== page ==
Al-Rajhi told delegates that the retail sector faced many challenges in the form of rapid technological advances, digital transformation, and the trend to optimize consumption and provide convenience to customers through e-commerce and smartphone apps.

However, the challenges also presented opportunities for the creation of new jobs, he said, and it was important that the workforce was reskilled or upskilled accordingly to take advantage.

“The ministry is working to develop the necessary legislation for new business patterns and to empower employers and employees to keep pace with technological changes which will be reflected in enabling the retail sector to keep pace with its future requirements to become more effective in achieving the aspirations of the Saudi Vision 2030,” Al-Rajhi added.

He noted that the ministry had established a new state-owned firm, the Future Work Co., to support the developments and make the Kingdom a pioneer in the manufacturing of innovative, unconventional, yet sustainable future business patterns.

“We are working on enabling and developing human capital with the skills and technological advances related to the retail sector to ease their participation in the labor market and have launched apprenticeship programs to bridge the gap between business owners and job seekers.”

The ministry supported the retail sector through a range of initiatives, he said. One example was Qiwa, which had involved the automation and simplification of ministry services provided to the private sector through a unified platform, allowing Qiwa enterprises to issue instant work visas.

Addressing the summit, the minister pointed out that one of the main principles of Vision 2030 was to increase the participation of women in the labor market and qualify them for leadership positions.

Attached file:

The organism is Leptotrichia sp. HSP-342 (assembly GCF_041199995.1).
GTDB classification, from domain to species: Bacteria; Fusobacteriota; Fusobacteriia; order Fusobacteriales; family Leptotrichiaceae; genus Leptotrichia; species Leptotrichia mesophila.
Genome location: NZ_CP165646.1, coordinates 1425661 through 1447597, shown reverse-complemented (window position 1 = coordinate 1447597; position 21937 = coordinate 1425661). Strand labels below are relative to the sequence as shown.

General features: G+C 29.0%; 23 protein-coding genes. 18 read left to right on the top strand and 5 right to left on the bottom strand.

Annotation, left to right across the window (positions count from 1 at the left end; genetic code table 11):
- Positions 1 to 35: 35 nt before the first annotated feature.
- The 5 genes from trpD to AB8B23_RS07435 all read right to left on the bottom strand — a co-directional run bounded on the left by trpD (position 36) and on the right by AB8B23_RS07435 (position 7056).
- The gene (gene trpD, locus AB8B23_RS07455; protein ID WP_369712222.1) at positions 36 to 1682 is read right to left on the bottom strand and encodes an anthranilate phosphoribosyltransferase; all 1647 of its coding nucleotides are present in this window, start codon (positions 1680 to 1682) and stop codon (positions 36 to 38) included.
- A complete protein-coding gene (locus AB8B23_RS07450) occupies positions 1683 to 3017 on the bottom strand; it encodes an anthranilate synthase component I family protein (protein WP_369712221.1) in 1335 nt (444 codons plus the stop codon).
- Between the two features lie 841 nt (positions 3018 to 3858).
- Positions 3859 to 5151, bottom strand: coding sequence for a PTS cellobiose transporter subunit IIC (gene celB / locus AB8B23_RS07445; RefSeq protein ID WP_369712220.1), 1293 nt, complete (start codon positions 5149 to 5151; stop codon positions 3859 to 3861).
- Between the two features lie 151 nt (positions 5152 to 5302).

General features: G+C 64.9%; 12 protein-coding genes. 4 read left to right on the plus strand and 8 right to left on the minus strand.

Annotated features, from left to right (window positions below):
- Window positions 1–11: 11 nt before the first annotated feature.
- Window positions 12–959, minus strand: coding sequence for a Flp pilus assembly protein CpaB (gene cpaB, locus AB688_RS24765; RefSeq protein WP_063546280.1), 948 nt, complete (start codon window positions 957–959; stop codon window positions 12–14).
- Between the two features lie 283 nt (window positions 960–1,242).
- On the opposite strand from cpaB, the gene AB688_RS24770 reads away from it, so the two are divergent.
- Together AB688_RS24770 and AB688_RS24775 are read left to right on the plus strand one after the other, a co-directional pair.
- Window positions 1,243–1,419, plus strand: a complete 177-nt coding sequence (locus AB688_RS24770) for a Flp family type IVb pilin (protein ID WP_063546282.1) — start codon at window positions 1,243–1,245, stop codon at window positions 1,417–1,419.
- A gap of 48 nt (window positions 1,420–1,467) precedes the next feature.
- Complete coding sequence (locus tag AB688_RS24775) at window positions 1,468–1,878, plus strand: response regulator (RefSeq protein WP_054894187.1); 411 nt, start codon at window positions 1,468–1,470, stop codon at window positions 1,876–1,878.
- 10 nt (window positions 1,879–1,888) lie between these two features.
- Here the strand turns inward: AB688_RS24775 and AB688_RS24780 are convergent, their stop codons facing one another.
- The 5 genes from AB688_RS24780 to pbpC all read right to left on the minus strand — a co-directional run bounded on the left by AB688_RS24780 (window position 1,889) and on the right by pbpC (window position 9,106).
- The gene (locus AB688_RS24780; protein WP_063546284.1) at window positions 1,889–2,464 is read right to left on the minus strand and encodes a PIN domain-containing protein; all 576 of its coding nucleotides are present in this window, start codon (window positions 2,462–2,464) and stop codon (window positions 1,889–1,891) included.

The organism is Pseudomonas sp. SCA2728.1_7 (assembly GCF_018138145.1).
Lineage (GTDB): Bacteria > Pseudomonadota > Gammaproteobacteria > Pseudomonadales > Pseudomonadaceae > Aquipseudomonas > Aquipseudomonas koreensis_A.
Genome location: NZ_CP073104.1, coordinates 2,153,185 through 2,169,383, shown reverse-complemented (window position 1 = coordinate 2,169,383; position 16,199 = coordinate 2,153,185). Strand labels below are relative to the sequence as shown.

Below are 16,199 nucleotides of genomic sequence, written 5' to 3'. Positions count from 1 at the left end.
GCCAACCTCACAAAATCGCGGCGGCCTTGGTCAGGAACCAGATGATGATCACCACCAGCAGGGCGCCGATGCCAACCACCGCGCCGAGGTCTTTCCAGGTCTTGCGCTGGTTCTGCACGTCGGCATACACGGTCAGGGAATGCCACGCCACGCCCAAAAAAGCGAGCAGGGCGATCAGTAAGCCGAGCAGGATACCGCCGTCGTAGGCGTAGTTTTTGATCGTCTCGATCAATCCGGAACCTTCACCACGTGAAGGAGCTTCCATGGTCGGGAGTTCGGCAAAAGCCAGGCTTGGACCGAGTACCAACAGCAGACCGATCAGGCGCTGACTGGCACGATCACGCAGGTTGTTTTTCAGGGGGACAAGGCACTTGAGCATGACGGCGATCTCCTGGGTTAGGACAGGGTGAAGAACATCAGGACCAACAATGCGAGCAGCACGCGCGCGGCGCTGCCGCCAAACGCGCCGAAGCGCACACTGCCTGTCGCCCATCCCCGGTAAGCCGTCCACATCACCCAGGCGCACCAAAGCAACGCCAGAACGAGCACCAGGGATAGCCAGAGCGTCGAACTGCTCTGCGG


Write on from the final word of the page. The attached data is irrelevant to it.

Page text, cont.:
The share of women in the labor market had risen to 25 percent in the third quarter of 2019, which was higher than the target of 24 percent expected to be achieved by 2020, he added.

Speaking on the disruptive role of financial technology (fintech) in today’s instant, digital world, Ahmad Alanazi, chief executive officer of STC Pay, said: “In the past, we were innovation takers and adapters, but today we are becoming innovation creators and distributors.”

Praising Vision 2030, Renuka Jagtiani, chairperson of multinational consumer conglomerate Landmark Group, said: “I think 2030 as a vision is amazing and to be a part of it is very exciting.

“As a footprint, we are really proud that we have over 7,000 Saudi co-workers in our business, and 70 percent of them are women.”

Saudi Arabian General Investment Authority (SAGIA) Gov. Ibrahim Al-Omar, in his closing remarks to the summit, said: “Hosting RLC MENA 2020 comes at a time of great change for Saudi Arabia. Our growing economy is unlocking remarkable potential across many sectors and creating jobs within the Kingdom.”